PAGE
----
Keesh lived long ago on the rim of the polar sea, was head man of his village through many and prosperous years, and died full of honors with his name on the lips of men. So long ago did he live that only the old men remember his name, his name and the tale, which they got from the old men before them, and which the old men to come will tell to their children and their children’s children down to the end of time. And the winter darkness, when the north gales make their long sweep across the ice-pack, and the air is filled with flying white, and no man may venture forth, is the chosen time for the telling of how Keesh, from the poorest igloo in the village, rose to power and place over them all.
He was a bright boy, so the tale runs, healthy and strong, and he had seen thirteen suns, in their way of reckoning time. For each winter the sun leaves the land in darkness, and the next year a new sun returns so that they may be warm again and look upon one another’s faces. The father of Keesh had been a very brave man, but he had met his death in a time of famine, when he sought to save the lives of his people by taking the life of a great polar bear. In his eagerness he came to close grapples with the bear, and his bones were crushed; but the bear had much meat on him and the people were saved. Keesh was his only son, and after that Keesh lived alone with his mother. But the people are prone to forget, and they forgot the deed of his father; and he being but a boy, and his mother only a woman, they, too, were swiftly forgotten, and ere long came to live in the meanest of all the igloos.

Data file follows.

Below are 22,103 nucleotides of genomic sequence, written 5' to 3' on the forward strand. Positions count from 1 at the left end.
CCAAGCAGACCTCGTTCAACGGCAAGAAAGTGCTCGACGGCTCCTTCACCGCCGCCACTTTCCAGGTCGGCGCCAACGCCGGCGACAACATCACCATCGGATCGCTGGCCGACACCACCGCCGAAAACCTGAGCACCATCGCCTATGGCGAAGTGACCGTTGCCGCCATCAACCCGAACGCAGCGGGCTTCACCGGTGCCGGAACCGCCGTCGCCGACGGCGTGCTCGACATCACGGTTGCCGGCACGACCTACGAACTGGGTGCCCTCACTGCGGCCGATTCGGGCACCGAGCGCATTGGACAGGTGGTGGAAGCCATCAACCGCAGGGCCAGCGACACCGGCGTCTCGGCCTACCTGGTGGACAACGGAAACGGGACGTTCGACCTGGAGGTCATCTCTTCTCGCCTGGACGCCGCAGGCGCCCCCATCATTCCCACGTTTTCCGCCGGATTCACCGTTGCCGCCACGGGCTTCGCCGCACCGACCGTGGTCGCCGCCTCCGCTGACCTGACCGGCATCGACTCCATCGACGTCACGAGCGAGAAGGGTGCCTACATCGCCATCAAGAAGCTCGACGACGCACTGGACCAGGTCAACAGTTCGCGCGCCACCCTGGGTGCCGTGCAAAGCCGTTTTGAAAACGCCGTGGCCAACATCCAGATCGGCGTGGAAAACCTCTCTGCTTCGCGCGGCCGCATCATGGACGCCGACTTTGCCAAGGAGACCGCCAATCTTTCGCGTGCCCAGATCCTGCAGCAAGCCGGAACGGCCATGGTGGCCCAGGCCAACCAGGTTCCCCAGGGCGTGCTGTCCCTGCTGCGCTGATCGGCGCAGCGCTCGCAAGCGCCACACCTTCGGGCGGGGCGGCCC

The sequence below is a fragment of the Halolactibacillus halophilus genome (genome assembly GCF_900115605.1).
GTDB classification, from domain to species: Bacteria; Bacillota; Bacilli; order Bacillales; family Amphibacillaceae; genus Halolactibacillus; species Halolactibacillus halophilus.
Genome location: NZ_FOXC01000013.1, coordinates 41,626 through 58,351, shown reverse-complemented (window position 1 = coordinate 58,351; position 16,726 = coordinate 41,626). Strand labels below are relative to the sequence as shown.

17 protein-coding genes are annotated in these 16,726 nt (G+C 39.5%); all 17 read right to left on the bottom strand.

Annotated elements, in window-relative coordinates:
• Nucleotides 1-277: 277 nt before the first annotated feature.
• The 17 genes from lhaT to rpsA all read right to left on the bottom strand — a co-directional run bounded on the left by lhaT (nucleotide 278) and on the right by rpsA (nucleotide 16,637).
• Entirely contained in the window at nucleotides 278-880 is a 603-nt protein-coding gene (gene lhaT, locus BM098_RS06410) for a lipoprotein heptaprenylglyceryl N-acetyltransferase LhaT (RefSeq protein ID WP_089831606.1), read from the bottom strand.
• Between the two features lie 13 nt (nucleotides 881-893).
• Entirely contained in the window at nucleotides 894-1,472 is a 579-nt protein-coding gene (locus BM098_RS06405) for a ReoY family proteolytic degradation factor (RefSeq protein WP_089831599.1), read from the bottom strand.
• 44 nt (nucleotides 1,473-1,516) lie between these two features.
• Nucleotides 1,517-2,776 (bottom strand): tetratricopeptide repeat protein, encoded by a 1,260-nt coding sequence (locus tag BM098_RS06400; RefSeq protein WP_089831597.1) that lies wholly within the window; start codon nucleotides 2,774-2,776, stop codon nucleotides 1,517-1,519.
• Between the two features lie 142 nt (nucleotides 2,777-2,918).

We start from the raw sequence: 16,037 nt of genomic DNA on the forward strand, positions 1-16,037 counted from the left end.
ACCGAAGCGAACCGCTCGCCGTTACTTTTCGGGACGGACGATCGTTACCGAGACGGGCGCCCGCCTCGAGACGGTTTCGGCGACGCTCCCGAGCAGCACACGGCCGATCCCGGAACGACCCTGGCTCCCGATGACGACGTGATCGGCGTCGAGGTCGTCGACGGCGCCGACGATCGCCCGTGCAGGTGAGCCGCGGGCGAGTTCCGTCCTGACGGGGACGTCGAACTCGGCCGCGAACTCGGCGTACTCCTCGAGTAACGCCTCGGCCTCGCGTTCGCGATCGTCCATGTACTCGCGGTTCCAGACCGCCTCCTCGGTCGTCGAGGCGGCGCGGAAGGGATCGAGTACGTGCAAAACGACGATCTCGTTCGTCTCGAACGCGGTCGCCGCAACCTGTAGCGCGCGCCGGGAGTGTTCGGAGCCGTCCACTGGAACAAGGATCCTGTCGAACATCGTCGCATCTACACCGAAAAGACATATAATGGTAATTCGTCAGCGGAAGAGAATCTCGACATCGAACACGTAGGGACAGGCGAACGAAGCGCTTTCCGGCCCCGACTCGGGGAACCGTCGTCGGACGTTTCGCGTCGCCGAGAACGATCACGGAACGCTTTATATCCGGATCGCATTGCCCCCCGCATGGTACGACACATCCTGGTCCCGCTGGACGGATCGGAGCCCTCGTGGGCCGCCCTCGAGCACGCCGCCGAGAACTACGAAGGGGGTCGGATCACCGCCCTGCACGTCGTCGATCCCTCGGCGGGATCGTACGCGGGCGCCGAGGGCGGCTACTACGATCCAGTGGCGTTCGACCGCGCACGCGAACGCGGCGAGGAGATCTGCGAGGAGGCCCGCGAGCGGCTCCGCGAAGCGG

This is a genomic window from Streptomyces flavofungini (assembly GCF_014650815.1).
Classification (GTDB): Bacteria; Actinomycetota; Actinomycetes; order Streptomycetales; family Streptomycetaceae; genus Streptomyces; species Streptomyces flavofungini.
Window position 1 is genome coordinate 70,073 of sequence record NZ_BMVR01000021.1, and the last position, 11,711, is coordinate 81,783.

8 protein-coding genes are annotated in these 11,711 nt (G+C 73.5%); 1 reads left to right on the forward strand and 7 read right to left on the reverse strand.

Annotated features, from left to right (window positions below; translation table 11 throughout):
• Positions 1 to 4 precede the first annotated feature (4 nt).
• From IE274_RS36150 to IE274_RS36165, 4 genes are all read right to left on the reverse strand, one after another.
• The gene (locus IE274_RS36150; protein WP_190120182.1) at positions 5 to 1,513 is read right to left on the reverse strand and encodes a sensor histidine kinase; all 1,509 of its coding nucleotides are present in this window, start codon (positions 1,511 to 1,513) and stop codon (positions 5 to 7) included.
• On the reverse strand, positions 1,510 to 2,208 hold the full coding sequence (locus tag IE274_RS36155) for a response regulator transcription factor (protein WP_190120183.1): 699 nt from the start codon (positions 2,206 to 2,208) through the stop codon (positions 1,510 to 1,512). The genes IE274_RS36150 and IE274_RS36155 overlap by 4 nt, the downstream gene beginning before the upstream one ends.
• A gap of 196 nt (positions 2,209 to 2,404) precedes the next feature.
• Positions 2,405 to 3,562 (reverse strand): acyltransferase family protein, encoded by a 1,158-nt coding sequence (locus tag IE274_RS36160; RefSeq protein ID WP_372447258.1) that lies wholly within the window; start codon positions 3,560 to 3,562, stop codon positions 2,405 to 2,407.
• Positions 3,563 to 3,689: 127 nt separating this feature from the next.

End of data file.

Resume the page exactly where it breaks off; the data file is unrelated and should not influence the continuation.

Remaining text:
It was at a council, one night, in the big igloo of Klosh-Kwan, the chief, that Keesh showed the blood that ran in his veins and the manhood that stiffened his back. With the dignity of an elder, he rose to his feet, and waited for silence amid the babble of voices.
“It is true that meat be apportioned me and mine,” he said. “But it is ofttimes old and tough, this meat, and, moreover, it has an unusual quantity of bones.”
The hunters, grizzled and gray, and lusty and young, were aghast. The like had never been known before. A child, that talked like a grown man, and said harsh things to their very faces!
But steadily and with seriousness, Keesh went on. “For that I know my father, Bok, was a great hunter, I speak these words. It is said that Bok brought home more meat than any of the two best hunters, that with his own hands he attended to the division of it, that with his own eyes he saw to it that the least old woman and the least old man received fair share.”
“Na! Na!” the men cried. “Put the child out!” “Send him off to bed!” “He is no man that he should talk to men and gray-beards!”
He waited calmly till the uproar died down.
“Thou hast a wife, Ugh-Gluk,” he said, “and for her dost thou speak. And thou, too, Massuk, a mother also, and for them dost thou speak. My mother has no one, save me; wherefore I speak. As I say, though Bok be dead because he hunted over-keenly, it is just that I, who am his son, and that Ikeega, who is my mother and was his wife, should have meat in plenty so long as there be meat in plenty in the tribe. I, Keesh, the son of Bok, have spoken.”
He sat down, his ears keenly alert to the flood of protest and indignation his words had created.
“That a boy should speak in council!” old Ugh-Gluk was mumbling.
“Shall the babes in arms tell us men the things we shall do?” Massuk demanded in a loud voice. “Am I a man that I should be made a mock by every child that cries for meat?”
The anger boiled a white heat. They ordered him to bed, threatened that he should have no meat at all, and promised him sore beatings for his presumption. Keesh’s eyes began to flash, and the blood to pound darkly under his skin. In the midst of the abuse he sprang to his feet.